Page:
When the play Skyscraper hits the stage this week, it offers one intriguing resonance with reality, and it offers an equally intriguing take on the financial model of putting on shows and paying participants.
The play focuses on the lives of six people (two of them played by John Sheldon and Katelyn Tsukada, who are pictured) brought together atop a skyscraper slated for demolition on the rainy eve of its destruction. Skyscraper was penned by David Auburn (Proof) and will be directed by Advocate theater critic Chris Rohmann. The characters’ interactions take place in a quite appropriate venue—the part of the new Northampton Community Arts Trust building on Northampton’s Hawley Street which will be demolished for renovations.
The other unusual part of the performance will go on behind the scenes. The paying of actors and techs will be accomplished via a profit-sharing model. Under that model, those who put on Skyscraper will get paid via the proceeds; additionally, 10 percent of profits will seed a fund earmarked for future Valley artistic collaborations. Rohmann says, “We hope our initiative will serve as a Valley-wide inspiration and a foundation to grow and strengthen the performing arts in our area.”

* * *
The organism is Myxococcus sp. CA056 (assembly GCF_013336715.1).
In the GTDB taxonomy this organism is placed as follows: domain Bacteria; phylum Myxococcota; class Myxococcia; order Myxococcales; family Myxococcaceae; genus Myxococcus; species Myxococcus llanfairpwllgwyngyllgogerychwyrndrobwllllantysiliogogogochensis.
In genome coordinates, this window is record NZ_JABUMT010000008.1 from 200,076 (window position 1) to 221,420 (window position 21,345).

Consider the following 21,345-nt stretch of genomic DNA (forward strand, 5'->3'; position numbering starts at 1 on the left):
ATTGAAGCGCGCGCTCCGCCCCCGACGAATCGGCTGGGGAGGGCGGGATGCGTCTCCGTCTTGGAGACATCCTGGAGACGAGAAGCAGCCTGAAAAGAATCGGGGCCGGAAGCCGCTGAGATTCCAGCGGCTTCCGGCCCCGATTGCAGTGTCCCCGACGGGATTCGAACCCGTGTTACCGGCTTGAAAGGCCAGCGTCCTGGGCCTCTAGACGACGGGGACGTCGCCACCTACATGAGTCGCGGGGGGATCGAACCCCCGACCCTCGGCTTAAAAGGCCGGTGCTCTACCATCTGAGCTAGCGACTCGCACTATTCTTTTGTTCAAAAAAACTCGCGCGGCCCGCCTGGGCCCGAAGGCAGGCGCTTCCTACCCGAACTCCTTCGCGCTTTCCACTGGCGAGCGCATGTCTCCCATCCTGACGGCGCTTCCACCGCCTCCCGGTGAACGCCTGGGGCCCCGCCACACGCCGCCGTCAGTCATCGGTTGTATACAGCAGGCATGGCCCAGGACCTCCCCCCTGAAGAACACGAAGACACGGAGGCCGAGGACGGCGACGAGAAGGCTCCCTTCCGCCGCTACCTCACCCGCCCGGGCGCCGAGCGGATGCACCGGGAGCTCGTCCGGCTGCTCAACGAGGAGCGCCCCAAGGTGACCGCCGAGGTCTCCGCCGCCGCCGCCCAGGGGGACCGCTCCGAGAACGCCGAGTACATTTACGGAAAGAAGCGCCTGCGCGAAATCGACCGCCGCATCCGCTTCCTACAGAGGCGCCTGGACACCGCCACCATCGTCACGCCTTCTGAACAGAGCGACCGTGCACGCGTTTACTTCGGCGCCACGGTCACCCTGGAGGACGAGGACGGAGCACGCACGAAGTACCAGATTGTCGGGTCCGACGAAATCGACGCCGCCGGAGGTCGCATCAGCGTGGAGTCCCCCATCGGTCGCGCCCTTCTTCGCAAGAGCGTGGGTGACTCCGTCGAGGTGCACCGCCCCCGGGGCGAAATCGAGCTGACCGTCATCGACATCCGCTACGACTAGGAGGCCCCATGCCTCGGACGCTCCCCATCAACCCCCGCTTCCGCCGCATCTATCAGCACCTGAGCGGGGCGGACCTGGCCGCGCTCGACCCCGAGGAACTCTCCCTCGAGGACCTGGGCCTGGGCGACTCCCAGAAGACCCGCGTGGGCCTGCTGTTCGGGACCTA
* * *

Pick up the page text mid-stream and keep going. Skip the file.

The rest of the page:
In a time when tough economic conditions are putting the squeeze on artistic organizations, it’s an attempt which may well prove fruitful.
May 15-17, 8 p.m.; May 15 tickets “pay what you can”; May 16-17 tickets $12-15/advance, $15-20/door; Northampton Community Arts Trust building, 33 Hawley St., Northampton, nohoarts.org.